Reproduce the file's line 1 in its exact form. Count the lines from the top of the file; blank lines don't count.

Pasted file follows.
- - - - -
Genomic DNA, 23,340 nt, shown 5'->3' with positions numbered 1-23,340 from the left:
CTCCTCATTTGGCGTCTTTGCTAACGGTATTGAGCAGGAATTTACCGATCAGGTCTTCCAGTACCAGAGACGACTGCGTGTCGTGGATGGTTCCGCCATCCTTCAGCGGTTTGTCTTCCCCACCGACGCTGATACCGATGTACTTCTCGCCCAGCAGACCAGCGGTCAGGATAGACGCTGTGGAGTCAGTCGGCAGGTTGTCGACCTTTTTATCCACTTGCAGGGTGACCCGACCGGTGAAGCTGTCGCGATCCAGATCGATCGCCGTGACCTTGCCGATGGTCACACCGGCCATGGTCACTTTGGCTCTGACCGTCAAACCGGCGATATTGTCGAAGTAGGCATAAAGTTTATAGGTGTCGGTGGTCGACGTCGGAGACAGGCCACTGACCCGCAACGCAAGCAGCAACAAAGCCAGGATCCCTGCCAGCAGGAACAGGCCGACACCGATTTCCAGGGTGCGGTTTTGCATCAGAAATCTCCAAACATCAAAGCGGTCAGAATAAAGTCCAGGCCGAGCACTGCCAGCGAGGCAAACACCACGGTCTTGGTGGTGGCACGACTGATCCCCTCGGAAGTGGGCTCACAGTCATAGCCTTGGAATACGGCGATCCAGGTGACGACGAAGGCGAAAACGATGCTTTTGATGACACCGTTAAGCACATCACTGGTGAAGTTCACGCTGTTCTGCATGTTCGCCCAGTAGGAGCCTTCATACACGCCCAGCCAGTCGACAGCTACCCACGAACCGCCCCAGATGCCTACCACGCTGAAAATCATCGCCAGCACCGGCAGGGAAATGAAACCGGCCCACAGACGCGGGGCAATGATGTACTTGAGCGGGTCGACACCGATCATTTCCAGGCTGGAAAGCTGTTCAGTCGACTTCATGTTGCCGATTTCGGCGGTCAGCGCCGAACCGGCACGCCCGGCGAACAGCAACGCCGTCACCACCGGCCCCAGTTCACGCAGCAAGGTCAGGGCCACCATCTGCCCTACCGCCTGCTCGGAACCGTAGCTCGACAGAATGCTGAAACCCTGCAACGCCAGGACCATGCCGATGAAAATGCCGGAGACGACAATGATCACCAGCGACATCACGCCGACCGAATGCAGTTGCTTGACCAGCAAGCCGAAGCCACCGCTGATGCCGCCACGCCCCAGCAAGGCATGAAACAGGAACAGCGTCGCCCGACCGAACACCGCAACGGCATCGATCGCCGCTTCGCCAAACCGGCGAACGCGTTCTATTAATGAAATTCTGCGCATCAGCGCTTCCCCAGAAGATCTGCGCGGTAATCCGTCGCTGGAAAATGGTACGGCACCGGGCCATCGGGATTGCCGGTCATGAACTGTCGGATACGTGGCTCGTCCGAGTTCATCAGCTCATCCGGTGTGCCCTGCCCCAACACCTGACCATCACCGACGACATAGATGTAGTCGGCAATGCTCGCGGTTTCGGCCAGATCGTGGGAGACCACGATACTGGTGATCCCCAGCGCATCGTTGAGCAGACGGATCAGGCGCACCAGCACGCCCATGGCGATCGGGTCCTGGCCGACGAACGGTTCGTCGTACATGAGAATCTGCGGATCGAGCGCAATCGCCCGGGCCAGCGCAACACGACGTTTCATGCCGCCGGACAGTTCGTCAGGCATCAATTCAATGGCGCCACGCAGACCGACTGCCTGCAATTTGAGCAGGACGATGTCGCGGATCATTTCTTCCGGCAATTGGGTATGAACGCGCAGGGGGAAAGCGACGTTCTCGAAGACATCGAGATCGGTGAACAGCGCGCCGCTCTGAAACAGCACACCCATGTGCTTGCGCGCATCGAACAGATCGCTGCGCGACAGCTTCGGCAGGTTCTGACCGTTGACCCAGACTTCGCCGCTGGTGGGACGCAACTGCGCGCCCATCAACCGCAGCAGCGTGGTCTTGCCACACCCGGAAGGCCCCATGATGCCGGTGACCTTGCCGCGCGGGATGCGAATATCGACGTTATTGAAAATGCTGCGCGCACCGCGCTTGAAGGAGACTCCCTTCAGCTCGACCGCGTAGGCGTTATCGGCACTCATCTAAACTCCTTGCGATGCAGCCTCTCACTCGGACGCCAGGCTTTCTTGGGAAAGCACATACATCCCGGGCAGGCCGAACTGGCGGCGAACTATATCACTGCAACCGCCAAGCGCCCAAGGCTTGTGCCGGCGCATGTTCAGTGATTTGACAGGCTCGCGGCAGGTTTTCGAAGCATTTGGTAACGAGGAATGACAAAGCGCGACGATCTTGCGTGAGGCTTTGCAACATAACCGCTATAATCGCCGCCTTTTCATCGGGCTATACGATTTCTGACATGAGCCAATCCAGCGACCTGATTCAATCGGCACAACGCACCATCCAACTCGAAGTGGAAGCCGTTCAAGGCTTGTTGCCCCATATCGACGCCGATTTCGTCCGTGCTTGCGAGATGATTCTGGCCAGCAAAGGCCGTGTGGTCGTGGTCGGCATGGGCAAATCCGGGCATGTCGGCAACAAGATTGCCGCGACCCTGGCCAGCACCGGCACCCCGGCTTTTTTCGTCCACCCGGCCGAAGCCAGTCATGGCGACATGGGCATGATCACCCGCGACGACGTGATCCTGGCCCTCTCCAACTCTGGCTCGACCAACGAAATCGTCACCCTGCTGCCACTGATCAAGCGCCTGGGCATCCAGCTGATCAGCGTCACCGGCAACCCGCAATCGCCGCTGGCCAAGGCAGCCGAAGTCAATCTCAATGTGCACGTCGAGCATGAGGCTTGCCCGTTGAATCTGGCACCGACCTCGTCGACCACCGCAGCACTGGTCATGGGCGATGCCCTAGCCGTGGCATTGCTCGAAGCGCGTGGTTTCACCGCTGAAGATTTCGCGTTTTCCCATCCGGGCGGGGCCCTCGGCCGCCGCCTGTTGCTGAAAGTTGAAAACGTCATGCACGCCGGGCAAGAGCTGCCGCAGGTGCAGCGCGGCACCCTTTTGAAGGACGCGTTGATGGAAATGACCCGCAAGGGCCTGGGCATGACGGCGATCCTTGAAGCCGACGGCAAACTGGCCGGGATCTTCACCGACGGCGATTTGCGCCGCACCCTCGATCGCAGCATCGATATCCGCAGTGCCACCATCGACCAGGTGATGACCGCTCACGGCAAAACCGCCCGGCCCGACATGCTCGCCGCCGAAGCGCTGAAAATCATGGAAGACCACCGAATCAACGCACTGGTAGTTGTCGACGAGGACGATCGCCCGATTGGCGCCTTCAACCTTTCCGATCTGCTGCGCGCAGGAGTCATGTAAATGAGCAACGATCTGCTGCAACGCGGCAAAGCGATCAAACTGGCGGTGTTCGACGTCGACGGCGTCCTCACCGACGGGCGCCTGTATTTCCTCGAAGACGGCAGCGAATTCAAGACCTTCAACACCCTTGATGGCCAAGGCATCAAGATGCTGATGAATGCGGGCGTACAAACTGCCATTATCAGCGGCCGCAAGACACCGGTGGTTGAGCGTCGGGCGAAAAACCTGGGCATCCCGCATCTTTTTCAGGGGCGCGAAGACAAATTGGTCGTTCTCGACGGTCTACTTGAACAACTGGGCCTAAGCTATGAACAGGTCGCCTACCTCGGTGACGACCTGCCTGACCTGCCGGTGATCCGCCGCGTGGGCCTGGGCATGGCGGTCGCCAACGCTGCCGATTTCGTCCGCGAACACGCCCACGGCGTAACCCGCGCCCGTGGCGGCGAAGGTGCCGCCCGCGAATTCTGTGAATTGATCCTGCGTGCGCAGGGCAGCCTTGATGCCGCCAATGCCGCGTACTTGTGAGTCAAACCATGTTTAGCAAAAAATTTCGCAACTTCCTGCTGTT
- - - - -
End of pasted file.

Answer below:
Genomic DNA, 23,340 nt, shown 5'->3' with positions numbered 1-23,340 from the left: